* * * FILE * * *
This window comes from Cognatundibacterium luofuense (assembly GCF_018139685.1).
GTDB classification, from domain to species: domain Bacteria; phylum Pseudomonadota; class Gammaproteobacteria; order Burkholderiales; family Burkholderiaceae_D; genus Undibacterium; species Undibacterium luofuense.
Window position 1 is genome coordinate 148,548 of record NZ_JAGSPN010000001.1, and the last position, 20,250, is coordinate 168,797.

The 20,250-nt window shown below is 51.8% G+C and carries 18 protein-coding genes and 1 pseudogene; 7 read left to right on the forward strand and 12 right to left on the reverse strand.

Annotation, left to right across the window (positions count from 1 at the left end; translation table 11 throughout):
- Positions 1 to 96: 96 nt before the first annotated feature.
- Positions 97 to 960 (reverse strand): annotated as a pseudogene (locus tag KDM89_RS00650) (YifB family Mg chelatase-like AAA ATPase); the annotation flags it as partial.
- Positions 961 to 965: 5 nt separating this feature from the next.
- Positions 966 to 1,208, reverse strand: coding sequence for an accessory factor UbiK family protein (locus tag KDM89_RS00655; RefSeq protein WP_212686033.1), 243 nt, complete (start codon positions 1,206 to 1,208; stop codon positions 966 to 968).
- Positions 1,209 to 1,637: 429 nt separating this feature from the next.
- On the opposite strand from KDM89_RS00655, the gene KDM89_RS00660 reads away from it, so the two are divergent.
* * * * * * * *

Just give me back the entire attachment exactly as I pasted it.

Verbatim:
This window comes from Cognatundibacterium luofuense (assembly GCF_018139685.1).
GTDB classification, from domain to species: domain Bacteria; phylum Pseudomonadota; class Gammaproteobacteria; order Burkholderiales; family Burkholderiaceae_D; genus Undibacterium; species Undibacterium luofuense.
Window position 1 is genome coordinate 148,548 of record NZ_JAGSPN010000001.1, and the last position, 20,250, is coordinate 168,797.

The 20,250-nt window shown below is 51.8% G+C and carries 18 protein-coding genes and 1 pseudogene; 7 read left to right on the forward strand and 12 right to left on the reverse strand.

Annotation, left to right across the window (positions count from 1 at the left end; translation table 11 throughout):
- Positions 1 to 96: 96 nt before the first annotated feature.
- Positions 97 to 960 (reverse strand): annotated as a pseudogene (locus tag KDM89_RS00650) (YifB family Mg chelatase-like AAA ATPase); the annotation flags it as partial.
- Positions 961 to 965: 5 nt separating this feature from the next.
- Positions 966 to 1,208, reverse strand: coding sequence for an accessory factor UbiK family protein (locus tag KDM89_RS00655; RefSeq protein WP_212686033.1), 243 nt, complete (start codon positions 1,206 to 1,208; stop codon positions 966 to 968).
- Positions 1,209 to 1,637: 429 nt separating this feature from the next.
- On the opposite strand from KDM89_RS00655, the gene KDM89_RS00660 reads away from it, so the two are divergent.